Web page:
Culture Street

A passionate home cook, Rebecca Sullivan has worked with some of the most interesting food producers, launching the Real Food Festival in London and the Slow Food Nation in San Francisco,

Rebecca co-presents Channel 10's cooking show Love to Share, and appears regularly on the Morning Show on Channel 9 and at food festivals and shows around the country.

Rebecca is the popular face of the 'granny skills' movement - a group  of women who share and preserve these traditions by collecting and passing them on. Like Grandma Used to Make is Rebecca's first book. It is published by Pan Macmillan, released on April 1 2013.

Why do you feel the need to pass on traditions preserved by our grandmothers?

What do we have if not traditions? We would have no skills or basis for where we came from. Stories are a huge part of tradition and life would be so dull without them, wouldn't it? Who better to tell us stories than the women in our lives whom have lived through so much change.

How did you go about collecting recipes from grandmothers all over the world?

I have been lucky enough to live in many countries and travel to even more. I felt instantly drawn to the elders in those places and my natural inquisitive nature always seems to kick in so it happened quite naturally for me

You have travelled a great deal. What have been some of the highlights for you?

Gosh so many stories. But it would have to be living in Uganda for 3+ months. I worked for engineers without borders on an inaugural coffee project. My work enabled me to interview many elders but the trip taught me so much about life. I lived with no power, water or proper toilet and with little food to what I was used too. I felt at peace there. The people are so gracious and appreciative. Unconsumed by materials. It puts things into perspective.

We love the phrase ‘granny skills’ movement. Do you see yourself at the forefront of this movement?

Well I guess I have founded the movement per se but I have not reinvented the wheel in any way by any means. Every granny out there is at the forefront. They are the inspiration, the story tellers, the teachers. I am simply leading what I hope will be a huge grass roots change amongst us all.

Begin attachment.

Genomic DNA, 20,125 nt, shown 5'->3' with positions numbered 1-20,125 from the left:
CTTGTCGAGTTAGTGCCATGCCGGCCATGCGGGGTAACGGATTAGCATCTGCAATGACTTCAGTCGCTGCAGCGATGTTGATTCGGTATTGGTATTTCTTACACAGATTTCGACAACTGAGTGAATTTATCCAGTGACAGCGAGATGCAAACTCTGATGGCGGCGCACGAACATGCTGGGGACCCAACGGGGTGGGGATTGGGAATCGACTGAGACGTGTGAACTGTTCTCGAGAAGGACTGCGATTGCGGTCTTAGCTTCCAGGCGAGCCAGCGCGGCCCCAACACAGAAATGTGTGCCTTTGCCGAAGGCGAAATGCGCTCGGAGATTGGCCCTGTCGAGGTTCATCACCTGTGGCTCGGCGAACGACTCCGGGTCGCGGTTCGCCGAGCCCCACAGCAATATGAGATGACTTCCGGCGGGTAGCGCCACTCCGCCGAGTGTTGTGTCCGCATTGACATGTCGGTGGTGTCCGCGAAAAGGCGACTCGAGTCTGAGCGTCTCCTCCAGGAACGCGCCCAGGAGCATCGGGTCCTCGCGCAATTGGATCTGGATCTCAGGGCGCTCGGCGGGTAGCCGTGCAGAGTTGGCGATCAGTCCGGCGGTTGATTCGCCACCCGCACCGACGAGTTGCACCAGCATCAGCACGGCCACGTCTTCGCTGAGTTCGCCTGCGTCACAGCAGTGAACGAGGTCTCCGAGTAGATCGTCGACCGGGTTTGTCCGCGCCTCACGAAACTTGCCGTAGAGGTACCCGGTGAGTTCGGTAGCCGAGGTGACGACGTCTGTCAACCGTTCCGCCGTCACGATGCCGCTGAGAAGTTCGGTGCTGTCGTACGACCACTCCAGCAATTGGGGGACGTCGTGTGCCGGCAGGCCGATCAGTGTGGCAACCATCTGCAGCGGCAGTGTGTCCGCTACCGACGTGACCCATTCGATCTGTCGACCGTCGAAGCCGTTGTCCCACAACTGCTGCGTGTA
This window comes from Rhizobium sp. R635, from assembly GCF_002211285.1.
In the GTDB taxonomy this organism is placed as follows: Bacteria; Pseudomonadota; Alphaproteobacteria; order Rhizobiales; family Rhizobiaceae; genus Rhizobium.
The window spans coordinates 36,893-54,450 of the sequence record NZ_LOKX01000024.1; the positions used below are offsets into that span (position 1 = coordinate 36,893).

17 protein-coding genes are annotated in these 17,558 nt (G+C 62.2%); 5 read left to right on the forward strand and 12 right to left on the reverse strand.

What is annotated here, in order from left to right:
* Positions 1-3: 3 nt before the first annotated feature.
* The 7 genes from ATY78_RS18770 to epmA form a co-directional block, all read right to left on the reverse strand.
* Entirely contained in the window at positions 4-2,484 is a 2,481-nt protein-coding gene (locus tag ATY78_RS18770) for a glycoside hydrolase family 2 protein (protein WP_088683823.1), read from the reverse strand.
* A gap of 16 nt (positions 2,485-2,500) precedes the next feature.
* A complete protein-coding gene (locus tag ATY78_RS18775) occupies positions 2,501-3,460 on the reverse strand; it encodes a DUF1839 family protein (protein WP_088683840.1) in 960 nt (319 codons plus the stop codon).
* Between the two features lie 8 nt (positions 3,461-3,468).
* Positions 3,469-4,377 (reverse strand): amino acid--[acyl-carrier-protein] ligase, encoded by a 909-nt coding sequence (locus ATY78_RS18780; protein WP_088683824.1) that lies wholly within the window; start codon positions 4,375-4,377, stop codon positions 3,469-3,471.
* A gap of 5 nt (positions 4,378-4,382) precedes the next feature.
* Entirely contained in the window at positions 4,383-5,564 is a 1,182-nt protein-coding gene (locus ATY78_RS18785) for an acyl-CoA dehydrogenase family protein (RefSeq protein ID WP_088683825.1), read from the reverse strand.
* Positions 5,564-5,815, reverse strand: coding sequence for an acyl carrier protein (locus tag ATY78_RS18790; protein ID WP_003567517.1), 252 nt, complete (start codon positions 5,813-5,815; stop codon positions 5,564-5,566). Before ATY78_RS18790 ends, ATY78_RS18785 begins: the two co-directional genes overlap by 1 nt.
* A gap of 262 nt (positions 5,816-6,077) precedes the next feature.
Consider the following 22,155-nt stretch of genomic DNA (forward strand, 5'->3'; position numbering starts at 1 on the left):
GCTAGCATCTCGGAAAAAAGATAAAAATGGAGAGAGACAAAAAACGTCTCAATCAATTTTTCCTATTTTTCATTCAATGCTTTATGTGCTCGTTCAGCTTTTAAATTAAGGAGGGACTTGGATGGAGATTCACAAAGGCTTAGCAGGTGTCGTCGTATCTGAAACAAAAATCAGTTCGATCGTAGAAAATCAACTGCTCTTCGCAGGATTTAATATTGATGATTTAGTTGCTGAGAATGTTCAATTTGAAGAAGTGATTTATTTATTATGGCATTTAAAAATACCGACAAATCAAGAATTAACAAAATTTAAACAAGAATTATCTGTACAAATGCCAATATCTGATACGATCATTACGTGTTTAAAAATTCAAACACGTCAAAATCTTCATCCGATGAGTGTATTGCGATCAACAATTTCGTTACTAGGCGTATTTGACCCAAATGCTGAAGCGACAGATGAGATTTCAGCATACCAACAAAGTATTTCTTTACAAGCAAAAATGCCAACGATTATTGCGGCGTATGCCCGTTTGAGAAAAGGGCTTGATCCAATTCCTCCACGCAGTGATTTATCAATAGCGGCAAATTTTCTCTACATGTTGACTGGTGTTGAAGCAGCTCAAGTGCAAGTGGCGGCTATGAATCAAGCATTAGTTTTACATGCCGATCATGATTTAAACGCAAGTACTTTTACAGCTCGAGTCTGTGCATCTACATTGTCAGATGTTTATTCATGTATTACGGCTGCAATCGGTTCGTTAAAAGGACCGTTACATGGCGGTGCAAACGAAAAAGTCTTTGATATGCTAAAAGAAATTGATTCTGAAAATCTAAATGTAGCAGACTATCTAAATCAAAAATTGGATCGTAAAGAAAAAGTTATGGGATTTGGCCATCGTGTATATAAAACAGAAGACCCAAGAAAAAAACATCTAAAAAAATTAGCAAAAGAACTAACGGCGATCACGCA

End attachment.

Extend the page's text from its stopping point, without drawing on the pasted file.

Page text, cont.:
What do you hope readers take away from your book?

The inspiration to find their very own inner granny. To reconnect with their grannies. to use their gut intuition and cook with their hearts.

BUY THE BOOK

 

You Might Also Like

Books

Emma Chapman, author of How To Be A Good Wife, on the inspiration for her book

Can you describe your book in five words?

On February 1, 2013

Books

Cicada by Moira McKinnon

By Sophia Whitfield

On March 31, 2014

Books

All Is Not Forgotten by Wendy Walker

By Sophia Whitfield

On August 5, 2016
 

Books

The Most Exciting Books Out This November

Terrific books, perfect for gifting everyone in your family. Here are our picks for November.

On November 3, 2016

Books

Madeline Ash selects Five Books of Influence

Madeline has always lived in Melbourne. She is emotionally allergic to spontaneity, and yet doesn't mind the weather that drags her into rain when she's planned for sunshine. She likes...

On February 18, 2015

Books

Richard C. Morais, author of Buddhaland Brooklyn, fills us in on the occupational hazards of being a writer

Richard C. Morais has been a senior editor at Forbes for over twenty years and was once the magazine's European bureau chief. An American born in Portugal and raised in...

On September 25, 2012
 
Copyright © 2012 - 2020 Culture Street
Contact: info@culturestreet.com.au